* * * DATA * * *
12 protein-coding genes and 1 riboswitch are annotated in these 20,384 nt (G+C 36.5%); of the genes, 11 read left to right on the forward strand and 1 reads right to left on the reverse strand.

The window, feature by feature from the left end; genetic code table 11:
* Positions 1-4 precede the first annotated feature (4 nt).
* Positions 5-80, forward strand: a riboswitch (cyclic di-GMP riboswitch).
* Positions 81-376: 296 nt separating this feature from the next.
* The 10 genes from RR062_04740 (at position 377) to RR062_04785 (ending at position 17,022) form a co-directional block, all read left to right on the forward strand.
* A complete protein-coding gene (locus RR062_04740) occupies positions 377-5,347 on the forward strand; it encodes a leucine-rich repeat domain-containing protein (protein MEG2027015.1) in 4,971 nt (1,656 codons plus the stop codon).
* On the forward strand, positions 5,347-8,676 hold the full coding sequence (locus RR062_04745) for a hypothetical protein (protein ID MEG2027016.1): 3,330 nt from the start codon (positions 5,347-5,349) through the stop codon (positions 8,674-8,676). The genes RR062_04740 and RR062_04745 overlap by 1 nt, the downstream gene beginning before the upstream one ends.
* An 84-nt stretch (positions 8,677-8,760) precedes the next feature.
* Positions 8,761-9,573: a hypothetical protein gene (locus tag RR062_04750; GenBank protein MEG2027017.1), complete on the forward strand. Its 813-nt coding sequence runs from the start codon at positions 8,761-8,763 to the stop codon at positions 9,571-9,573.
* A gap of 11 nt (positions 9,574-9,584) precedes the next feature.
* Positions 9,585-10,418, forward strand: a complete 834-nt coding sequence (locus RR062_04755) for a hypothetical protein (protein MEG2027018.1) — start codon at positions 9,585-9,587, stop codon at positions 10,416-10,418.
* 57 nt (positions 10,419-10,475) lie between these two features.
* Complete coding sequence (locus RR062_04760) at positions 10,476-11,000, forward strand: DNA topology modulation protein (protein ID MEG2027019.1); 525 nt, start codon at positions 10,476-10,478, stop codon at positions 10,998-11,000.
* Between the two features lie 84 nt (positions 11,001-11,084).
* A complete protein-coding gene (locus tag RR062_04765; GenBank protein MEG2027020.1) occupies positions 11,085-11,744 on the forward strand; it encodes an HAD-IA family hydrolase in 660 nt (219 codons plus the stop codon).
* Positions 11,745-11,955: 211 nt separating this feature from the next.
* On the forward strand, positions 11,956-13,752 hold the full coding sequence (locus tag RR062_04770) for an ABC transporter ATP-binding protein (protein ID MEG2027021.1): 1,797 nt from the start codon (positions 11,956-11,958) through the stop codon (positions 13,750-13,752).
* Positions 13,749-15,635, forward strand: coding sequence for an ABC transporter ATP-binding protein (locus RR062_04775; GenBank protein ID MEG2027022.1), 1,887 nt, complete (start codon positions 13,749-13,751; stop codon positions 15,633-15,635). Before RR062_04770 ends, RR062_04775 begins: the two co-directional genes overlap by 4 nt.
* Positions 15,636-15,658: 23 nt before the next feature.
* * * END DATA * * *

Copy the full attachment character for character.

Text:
12 protein-coding genes and 1 riboswitch are annotated in these 20,384 nt (G+C 36.5%); of the genes, 11 read left to right on the forward strand and 1 reads right to left on the reverse strand.

The window, feature by feature from the left end; genetic code table 11:
* Positions 1-4 precede the first annotated feature (4 nt).
* Positions 5-80, forward strand: a riboswitch (cyclic di-GMP riboswitch).
* Positions 81-376: 296 nt separating this feature from the next.
* The 10 genes from RR062_04740 (at position 377) to RR062_04785 (ending at position 17,022) form a co-directional block, all read left to right on the forward strand.
* A complete protein-coding gene (locus RR062_04740) occupies positions 377-5,347 on the forward strand; it encodes a leucine-rich repeat domain-containing protein (protein MEG2027015.1) in 4,971 nt (1,656 codons plus the stop codon).
* On the forward strand, positions 5,347-8,676 hold the full coding sequence (locus RR062_04745) for a hypothetical protein (protein ID MEG2027016.1): 3,330 nt from the start codon (positions 5,347-5,349) through the stop codon (positions 8,674-8,676). The genes RR062_04740 and RR062_04745 overlap by 1 nt, the downstream gene beginning before the upstream one ends.
* An 84-nt stretch (positions 8,677-8,760) precedes the next feature.
* Positions 8,761-9,573: a hypothetical protein gene (locus tag RR062_04750; GenBank protein MEG2027017.1), complete on the forward strand. Its 813-nt coding sequence runs from the start codon at positions 8,761-8,763 to the stop codon at positions 9,571-9,573.
* A gap of 11 nt (positions 9,574-9,584) precedes the next feature.
* Positions 9,585-10,418, forward strand: a complete 834-nt coding sequence (locus RR062_04755) for a hypothetical protein (protein MEG2027018.1) — start codon at positions 9,585-9,587, stop codon at positions 10,416-10,418.
* 57 nt (positions 10,419-10,475) lie between these two features.
* Complete coding sequence (locus RR062_04760) at positions 10,476-11,000, forward strand: DNA topology modulation protein (protein ID MEG2027019.1); 525 nt, start codon at positions 10,476-10,478, stop codon at positions 10,998-11,000.
* Between the two features lie 84 nt (positions 11,001-11,084).
* A complete protein-coding gene (locus tag RR062_04765; GenBank protein MEG2027020.1) occupies positions 11,085-11,744 on the forward strand; it encodes an HAD-IA family hydrolase in 660 nt (219 codons plus the stop codon).
* Positions 11,745-11,955: 211 nt separating this feature from the next.
* On the forward strand, positions 11,956-13,752 hold the full coding sequence (locus tag RR062_04770) for an ABC transporter ATP-binding protein (protein ID MEG2027021.1): 1,797 nt from the start codon (positions 11,956-11,958) through the stop codon (positions 13,750-13,752).
* Positions 13,749-15,635, forward strand: coding sequence for an ABC transporter ATP-binding protein (locus RR062_04775; GenBank protein ID MEG2027022.1), 1,887 nt, complete (start codon positions 13,749-13,751; stop codon positions 15,633-15,635). Before RR062_04770 ends, RR062_04775 begins: the two co-directional genes overlap by 4 nt.
* Positions 15,636-15,658: 23 nt before the next feature.